Using web scraping and Puppeteer to analyze Christie’s, Sotheby’s and Phillips auctions. Case from Lansoft
Web Scraping is one of the most popular methods for reading various data located on web pages for their systematization and further analysis. In fact, this can be called “website parsing,” where information is collected and exported in a more user-friendly format, be it a table or an API.
Web Scraping tools allow you to not only manually, but also automatically receive new or updated data for the successful implementation of goals.
What is Web Scraping used for?
- Data collection for marketing research. Allows you to quickly prepare information for making strategically important decisions in the conduct of business.
- To extract certain information (phones, emails, addresses) from various sites to create your own lists.
- Product data collection for competitor analysis.
- Clearing site data before migration.
- Collection of financial data.
- HR works to track resumes and vacancies.
The Lansoft team has successfully mastered this method. Therefore, we want to share with you one of the data collection cases for analyzing datasets of art objects for the New York company Pryph.
Pryph analyzes famous auction houses such as Christie’s, Sotheby’s and Phillips and summarizes the findings about the popularity of various authors.
By the way, several paintings were bought at these auctions in the sensational case of Belgazprombank and Victor Babariko. In our opinion, these transactions are by no means illegal (link news.tut.by/culture/349226.html )
Using this library, it is quite easy to automatically read data from various websites or create so-called web scrapers that mimic user actions.
Actually, there are better ways to scrap sites using node.js tools
(described here - habr.com/en/post/301426 ).
The reasons for choosing Puppeteer in our case were:
- analysis of only 3 sites with clear sections and structure;
- Google’s active promotion of this tool;
- emulation of a real user’s work on a UI without the risk of getting banned, like potential DDOS attacks.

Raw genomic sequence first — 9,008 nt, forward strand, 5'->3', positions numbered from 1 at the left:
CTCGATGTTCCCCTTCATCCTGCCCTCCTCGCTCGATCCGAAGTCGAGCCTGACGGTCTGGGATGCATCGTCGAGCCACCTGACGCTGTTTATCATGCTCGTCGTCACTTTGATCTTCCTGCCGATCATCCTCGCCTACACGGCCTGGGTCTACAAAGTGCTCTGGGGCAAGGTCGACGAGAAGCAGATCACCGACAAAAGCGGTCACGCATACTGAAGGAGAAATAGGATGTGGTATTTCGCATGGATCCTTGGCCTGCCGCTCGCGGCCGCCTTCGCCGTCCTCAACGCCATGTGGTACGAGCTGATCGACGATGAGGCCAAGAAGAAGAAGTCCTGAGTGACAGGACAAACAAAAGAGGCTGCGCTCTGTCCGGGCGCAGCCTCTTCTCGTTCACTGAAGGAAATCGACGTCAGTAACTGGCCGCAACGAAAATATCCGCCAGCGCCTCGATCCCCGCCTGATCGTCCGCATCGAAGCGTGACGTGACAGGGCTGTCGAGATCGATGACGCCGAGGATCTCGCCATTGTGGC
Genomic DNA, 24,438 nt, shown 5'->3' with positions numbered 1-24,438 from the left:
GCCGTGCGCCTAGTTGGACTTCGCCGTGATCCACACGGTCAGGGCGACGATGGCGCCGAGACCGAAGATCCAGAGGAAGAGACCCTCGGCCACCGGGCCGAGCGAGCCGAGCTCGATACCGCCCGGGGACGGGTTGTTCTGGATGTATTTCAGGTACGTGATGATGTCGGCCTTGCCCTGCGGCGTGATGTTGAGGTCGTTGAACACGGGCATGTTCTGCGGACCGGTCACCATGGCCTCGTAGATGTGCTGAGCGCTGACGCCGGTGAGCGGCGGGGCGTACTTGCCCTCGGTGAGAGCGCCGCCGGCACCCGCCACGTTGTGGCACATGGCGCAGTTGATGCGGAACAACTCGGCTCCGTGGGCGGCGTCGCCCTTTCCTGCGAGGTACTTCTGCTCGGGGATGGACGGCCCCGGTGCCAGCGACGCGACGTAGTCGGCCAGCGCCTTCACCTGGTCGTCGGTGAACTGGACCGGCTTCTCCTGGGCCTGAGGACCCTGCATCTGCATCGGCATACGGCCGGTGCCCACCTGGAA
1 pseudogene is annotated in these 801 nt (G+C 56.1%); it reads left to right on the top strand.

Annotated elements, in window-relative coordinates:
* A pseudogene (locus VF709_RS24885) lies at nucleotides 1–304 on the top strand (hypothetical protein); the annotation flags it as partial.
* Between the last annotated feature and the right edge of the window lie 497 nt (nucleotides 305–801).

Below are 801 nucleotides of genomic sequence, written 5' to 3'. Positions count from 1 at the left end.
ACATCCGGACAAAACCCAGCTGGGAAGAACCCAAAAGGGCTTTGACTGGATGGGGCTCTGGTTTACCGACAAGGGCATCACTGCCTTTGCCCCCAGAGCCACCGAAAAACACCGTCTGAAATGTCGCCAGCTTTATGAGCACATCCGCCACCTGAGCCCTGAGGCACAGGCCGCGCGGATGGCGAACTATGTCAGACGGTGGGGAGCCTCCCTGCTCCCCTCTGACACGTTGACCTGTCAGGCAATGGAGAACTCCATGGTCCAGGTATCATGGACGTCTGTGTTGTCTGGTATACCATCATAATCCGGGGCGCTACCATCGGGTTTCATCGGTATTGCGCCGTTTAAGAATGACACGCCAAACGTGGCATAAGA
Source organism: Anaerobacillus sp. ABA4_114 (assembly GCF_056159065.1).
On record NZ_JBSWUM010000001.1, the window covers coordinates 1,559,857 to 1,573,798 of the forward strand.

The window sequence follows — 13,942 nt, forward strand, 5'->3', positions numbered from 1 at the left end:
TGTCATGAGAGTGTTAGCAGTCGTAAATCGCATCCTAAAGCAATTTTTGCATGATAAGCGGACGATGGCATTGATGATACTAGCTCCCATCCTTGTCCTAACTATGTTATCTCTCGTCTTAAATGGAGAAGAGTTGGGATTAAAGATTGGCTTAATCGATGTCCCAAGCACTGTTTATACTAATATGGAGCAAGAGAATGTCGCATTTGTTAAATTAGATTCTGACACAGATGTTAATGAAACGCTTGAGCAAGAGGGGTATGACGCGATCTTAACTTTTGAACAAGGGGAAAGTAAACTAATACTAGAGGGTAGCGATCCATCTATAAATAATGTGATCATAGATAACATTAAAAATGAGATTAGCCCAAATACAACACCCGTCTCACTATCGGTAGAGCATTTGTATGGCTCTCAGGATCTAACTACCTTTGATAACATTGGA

So, our task was to go to the sites of auction houses and for each type of auction to collect data on the sales of all lots for the year from 2006 to 2019.
For example, we inserted a piece of code written in Puppeteer to extract the links of the pictures of lots from the Phillips auction house:
In a similar vein, the Lansoft team for each lot needed to find the author’s name, job description, price, sale details and a link to art objects.
Examples of links to lots:
For example, in the picture above we see the author’s name TAKASHI MURAKAMI, the name of the painting is “Blue Flower Painting B” and the data is priced at $ 231,000-359,000. We collected and wrote down all the necessary fields in csv files, broken down by year.
It looked like this:
As a result, we received sets of csv files for sales for different years. The file size was about 6,000 lines. And then the client, using his own algorithms, did a trend analysis for various authors.
Results can be found on pryph.org/insights
But there are some nuances in working with Puppeteer:
- some resources may block access when obscure activity is detected;
- Puppeteer’s efficiency is not high, it can be improved by throttling animations, limiting network calls, etc.
- You must end the session using a browser instance;
- the context of the page/browser is different from the context of the node in which the application is running;
- using a browser, even in Headless mode, is not so efficient and fast in time for large data analyzes.